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Friday, July 8, 2011

A Turkish Perspective on the Stalled Talks | Today's Zaman

On June 27, Abdullah Bozkurt had a good column in Today's Zaman that I missed, in which he lays out the Turkish perspective on the stalled accession negotiations. For one thing, he raises the issue of missing screening report results:
After inquiring why in the world the EU has not even disclosed the results of screening chapters it completed in 2006 on Turkey, I was told by officials in Brussels that the ball is with the European Council, and some member states are blocking the announcement of the results.
This is just yet another sign of what Christophe Hillion has described as the "creeping (re)nationalization" of the enlargement screening process (recall that the European Council is where the member states are represented). Except that it is now less "creeping" than blatant. I will post more on Hillion's argument and this issue another time.

Bozkurt also raises an issue that Turkish officials have spoken to me about as well: that is, the matter of the chronology or order of chapters to be opened. Turks complain that in Turkey's case, the EU wants to start with the toughest knot first, but that this is not how it is usually done:
For the first time during a six-month-long rotating EU presidency, held by Belgium between July 1, 2010, and Jan. 1, 2011, we ended without opening a single negotiation chapter. The Hungarian presidency, due to end at the end of this month, also failed to deliver on its promise to open a chapter on competition policy. To add insult to injury, Enlargement Commissioner Stefan Füle argued that the ball is in Turkey's court to break the deadlock on the competition chapter.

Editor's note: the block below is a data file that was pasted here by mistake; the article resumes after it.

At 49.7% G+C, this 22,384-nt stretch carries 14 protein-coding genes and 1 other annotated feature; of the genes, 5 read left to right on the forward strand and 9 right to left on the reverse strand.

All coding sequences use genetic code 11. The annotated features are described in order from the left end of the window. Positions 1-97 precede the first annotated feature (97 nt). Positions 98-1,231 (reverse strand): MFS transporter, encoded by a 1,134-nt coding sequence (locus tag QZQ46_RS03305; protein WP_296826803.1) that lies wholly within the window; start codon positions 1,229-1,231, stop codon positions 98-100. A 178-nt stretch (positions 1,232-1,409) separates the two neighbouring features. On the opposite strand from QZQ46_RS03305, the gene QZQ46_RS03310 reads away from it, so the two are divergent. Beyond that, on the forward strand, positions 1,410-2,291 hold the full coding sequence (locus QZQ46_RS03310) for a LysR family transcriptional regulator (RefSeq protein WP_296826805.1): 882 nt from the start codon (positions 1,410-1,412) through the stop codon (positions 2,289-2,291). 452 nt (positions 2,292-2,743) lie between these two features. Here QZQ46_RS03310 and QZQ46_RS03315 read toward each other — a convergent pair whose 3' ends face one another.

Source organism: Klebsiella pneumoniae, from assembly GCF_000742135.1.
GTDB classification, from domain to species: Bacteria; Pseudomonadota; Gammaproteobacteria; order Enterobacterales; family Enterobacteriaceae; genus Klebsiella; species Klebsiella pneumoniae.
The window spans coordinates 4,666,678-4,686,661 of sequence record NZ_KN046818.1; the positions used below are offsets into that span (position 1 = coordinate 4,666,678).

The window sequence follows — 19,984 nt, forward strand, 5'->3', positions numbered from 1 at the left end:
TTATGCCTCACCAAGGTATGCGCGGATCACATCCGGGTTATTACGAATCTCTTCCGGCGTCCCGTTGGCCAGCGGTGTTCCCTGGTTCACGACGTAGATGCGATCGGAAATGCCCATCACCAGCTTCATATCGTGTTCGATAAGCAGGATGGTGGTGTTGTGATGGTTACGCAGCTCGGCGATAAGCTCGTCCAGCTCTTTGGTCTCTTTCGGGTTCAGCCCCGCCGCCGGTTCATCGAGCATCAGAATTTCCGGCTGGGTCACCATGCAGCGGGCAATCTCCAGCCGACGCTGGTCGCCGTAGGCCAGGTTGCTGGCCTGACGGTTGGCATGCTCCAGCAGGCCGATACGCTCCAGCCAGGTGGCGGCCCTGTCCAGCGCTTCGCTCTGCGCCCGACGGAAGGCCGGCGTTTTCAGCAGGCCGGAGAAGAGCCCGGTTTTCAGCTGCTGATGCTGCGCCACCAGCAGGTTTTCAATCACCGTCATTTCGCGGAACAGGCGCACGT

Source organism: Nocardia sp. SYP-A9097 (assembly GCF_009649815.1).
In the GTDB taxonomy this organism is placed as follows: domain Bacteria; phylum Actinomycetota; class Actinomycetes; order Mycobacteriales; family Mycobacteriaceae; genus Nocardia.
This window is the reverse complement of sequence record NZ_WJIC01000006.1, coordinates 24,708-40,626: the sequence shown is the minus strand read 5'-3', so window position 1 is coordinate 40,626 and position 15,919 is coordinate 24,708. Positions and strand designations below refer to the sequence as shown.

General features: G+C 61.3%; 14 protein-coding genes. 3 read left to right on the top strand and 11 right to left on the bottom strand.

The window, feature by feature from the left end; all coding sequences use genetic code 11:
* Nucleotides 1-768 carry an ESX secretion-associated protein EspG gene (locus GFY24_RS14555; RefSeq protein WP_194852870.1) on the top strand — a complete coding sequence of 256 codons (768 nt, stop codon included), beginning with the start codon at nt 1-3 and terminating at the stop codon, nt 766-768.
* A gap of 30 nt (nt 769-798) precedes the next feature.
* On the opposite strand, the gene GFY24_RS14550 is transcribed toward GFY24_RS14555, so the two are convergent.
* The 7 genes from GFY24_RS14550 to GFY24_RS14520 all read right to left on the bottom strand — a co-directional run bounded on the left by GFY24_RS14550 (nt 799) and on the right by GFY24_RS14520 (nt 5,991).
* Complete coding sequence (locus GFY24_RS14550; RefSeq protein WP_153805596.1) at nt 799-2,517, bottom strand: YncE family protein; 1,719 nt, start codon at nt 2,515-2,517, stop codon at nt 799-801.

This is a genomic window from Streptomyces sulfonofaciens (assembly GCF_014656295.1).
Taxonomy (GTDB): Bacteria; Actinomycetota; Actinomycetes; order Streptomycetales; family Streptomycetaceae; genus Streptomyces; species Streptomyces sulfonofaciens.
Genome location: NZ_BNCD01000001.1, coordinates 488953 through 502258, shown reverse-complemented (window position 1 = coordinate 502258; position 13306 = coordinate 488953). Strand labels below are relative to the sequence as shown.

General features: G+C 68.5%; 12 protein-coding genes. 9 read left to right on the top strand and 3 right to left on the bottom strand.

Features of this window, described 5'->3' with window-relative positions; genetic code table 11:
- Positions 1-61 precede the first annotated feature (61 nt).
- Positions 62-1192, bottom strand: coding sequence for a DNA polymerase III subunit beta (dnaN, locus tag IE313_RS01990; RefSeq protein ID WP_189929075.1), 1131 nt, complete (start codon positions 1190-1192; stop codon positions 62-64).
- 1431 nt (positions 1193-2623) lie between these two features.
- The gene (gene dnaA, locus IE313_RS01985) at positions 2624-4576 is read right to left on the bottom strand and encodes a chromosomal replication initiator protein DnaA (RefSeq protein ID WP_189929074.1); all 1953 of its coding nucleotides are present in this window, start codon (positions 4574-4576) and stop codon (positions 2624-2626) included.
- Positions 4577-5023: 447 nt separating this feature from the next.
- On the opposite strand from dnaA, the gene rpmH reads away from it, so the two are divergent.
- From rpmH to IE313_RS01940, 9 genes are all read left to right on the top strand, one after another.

What Füle forgets to mention is that candidate countries usually leave the competition talks to the last because it not only requires complicated work but also brings a huge cost to the candidate. That is why Croatia, which started talks at the same time as Turkey in 2005, left this chapter to the final round of talks and opened negotiations last summer. It is not fair to push this chapter on Turkey at a point where we have not even made it halfway through the accession process.
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